New eminent domain war: Cincinnati OH Enquirer, 11/27/06

Vincent Rack's family has owned North Bend land since 1932; now Green Township wants to claim 6.5 acres of it

By Gregory Korte

Vincent Rack pointed out the electrical transmission lines that cut through his property on West North Bend Road, the construction equipment he's stored there for more than 50 years, and the ramshackle Civil War-era cottage that's the only thing in the neighborhood older than he is.

"Do-gooders," he said, are "trying to make North Bend like some high-class road."

"There ain't nothing high-class about this road," he said.

Those "do-gooders" want to take the property his family has owned since 1932 to extend Kleeman Road into a new township park.

The Green Township trustees filed an eminent domain lawsuit against Rack last month, seeking to take 6.5 acres of Rack's property for $540,000.

"You want to know the story? They're trying to get rid of Vince Rack," Rack said.

Now 87, Rack has fought zoning battles with the township for two decades. He's won some and lost some.

The eminent domain case, filed last month in Hamilton County Common Pleas Court, continues the dispute between Rack and the township over the zoning of the property, where Rack keeps heavy equipment for his development and equipment company, Monfort Supply.

The case is also likely to test the new rules of eminent domain in Ohio following the Ohio Supreme Court decision in Norwood v. Horney. The ruling struck down as unconstitutional a law allowing the use of eminent domain for economic development - or the taking of property from one private property owner to give to another.

That, Rack and his attorney say, is exactly what's going on.

"It's probably not where you want to take your family for a picnic," said Rack's lawyer, Vincent A. Dimasi, noting the utility transmission lines that cut through the property. "If that's a park, it's the worst park I've seen in my life. I think a couple guys just got together one day and decided to take the land by eminent domain, and they came up with this park idea."

Dimasi has some personal experience with eminent domain. He represented himself and his mother, 80-year-old Emma Dimasi, in an eminent domain battle over his mother's Clifton house.

Lower courts ruled that the city of Cincinnati could take her house for a road project that helps Good Samaritan Hospital, and the case is now before the Ohio Supreme Court.

In Rack's case, Dimasi is using a similar argument: That the taking isn't just for a road, but to promote economic development.

A subsidiary of Butler County Surgery is building a medical office next door, but has only a one-lane, 20-foot private drive to the property.

But Green Township Law Director Francis M. Hyle said the case has nothing to do with the issues raised in Norwood. The township isn't claiming the property is blighted.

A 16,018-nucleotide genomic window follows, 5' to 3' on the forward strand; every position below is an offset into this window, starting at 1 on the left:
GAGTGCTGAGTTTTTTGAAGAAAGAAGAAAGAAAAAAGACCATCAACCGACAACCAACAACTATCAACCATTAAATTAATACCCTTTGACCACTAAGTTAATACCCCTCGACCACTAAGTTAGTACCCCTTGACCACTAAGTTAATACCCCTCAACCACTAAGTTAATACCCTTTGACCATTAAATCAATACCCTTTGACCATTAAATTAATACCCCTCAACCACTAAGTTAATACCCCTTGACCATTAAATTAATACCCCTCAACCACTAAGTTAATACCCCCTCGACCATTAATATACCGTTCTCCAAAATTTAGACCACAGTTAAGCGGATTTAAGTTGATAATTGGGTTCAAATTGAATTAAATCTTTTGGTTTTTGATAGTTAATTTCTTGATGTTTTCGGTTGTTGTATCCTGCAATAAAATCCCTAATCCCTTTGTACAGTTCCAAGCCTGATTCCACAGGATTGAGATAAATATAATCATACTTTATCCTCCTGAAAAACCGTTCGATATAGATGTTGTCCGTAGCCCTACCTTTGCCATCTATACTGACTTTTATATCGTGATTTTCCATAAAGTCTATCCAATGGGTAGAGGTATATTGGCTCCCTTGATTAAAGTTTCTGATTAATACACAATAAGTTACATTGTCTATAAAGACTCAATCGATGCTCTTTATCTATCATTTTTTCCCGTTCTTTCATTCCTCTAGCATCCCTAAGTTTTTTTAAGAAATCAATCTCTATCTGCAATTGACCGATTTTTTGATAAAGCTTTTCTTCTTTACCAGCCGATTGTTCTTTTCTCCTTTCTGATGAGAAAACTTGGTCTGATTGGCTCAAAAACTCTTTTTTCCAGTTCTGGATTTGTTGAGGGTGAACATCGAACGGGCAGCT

"This is not a taking for economic development. It's not for the benefit of any private developer. We're not going to sell the land off," he said. "Is it an eyesore? I'll let you judge for yourself when you look at it. It certainly stands out on North Bend Road when you look at it."

State Rep. Bill Seitz, a former township trustee who represents the area in the Ohio General Assembly, has been one of the leading voices for eminent domain reform in the state. But he said the taking of private property for a public use - in this case, a park - is a time-honored and widely accepted use of governmental power.

"If you look at Mr. Rack's history, he's a quite litigious fellow," said Seitz. "So if there's anyone who would try to push the envelope, it would be him."

Rack was 12 when his parents bought the property on West North Bend Road for the family homestead, small farm and contracting business. That was 1932, and since then the family contracting business has built more than 30 subdivisions and acquired enough heavy equipment that it needs several properties along North Bend to store it.

Rack lives in a ranch house about 200 feet to the south, at the corner of North Bend and Rackacres, a street of $230,000 houses he developed in the 1970s.

Rack has handed off the daily operations of his companies, the V&G Rack Co. and Monfort Supply Co., to his seven sons and daughters, all of whom work for the family business. Rack said his full-time job is to fight with the township.

The township's economic development director, Adam Goetzman, and the chairman of the board of trustees, Chuck Mitchell, did not return calls seeking comment.

They're both named in a $15 million federal lawsuit against two dozen current and former township and county officials as well as neighborhood activists. That lawsuit claims a "local Republican regime" conspired to violate Rack's civil rights through repeated zoning enforcement actions. The defendants are trying to restrict the use of his property so he is effectively being deprived of it use, Rack alleges. He also claims government officials defamed him, violated his due-process rights and interfered with his business.

Rack filed the federal lawsuit three years ago, and it's still in the procedural stages. Dimasi predicts long legal battles in both cases:

"If you were to place Vince Rack and Chuck Mitchell head to head you'd see two sides of the same coin. They're both very stubborn. They're a couple tough old dogs who have been in fights before. They're in for the duration. Neither one is going to back down. It's going to be a war."

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